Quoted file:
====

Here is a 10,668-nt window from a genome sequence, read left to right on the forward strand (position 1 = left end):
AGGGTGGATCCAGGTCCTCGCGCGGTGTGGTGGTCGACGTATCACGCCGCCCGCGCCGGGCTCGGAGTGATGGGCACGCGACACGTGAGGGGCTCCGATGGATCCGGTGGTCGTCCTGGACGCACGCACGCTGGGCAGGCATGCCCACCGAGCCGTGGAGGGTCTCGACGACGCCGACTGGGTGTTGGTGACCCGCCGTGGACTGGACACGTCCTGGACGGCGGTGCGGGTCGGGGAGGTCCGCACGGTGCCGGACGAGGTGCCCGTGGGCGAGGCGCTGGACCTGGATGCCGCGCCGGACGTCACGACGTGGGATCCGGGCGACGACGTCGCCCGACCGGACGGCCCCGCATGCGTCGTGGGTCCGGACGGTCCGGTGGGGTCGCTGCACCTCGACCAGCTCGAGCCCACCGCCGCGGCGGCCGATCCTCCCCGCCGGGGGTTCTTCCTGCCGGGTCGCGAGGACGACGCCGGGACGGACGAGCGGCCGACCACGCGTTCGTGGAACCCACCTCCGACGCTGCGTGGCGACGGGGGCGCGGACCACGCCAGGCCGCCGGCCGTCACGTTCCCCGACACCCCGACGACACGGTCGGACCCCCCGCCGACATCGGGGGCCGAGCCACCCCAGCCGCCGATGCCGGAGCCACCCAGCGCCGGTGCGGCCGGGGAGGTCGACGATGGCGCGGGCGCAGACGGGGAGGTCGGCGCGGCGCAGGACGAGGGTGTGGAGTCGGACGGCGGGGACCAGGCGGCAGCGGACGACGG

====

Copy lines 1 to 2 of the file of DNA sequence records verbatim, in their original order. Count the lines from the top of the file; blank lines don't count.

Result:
Here is a 10,668-nt window from a genome sequence, read left to right on the forward strand (position 1 = left end):
AGGGTGGATCCAGGTCCTCGCGCGGTGTGGTGGTCGACGTATCACGCCGCCCGCGCCGGGCTCGGAGTGATGGGCACGCGACACGTGAGGGGCTCCGATGGATCCGGTGGTCGTCCTGGACGCACGCACGCTGGGCAGGCATGCCCACCGAGCCGTGGAGGGTCTCGACGACGCCGACTGGGTGTTGGTGACCCGCCGTGGACTGGACACGTCCTGGACGGCGGTGCGGGTCGGGGAGGTCCGCACGGTGCCGGACGAGGTGCCCGTGGGCGAGGCGCTGGACCTGGATGCCGCGCCGGACGTCACGACGTGGGATCCGGGCGACGACGTCGCCCGACCGGACGGCCCCGCATGCGTCGTGGGTCCGGACGGTCCGGTGGGGTCGCTGCACCTCGACCAGCTCGAGCCCACCGCCGCGGCGGCCGATCCTCCCCGCCGGGGGTTCTTCCTGCCGGGTCGCGAGGACGACGCCGGGACGGACGAGCGGCCGACCACGCGTTCGTGGAACCCACCTCCGACGCTGCGTGGCGACGGGGGCGCGGACCACGCCAGGCCGCCGGCCGTCACGTTCCCCGACACCCCGACGACACGGTCGGACCCCCCGCCGACATCGGGGGCCGAGCCACCCCAGCCGCCGATGCCGGAGCCACCCAGCGCCGGTGCGGCCGGGGAGGTCGACGATGGCGCGGGCGCAGACGGGGAGGTCGGCGCGGCGCAGGACGAGGGTGTGGAGTCGGACGGCGGGGACCAGGCGGCAGCGGACGACGG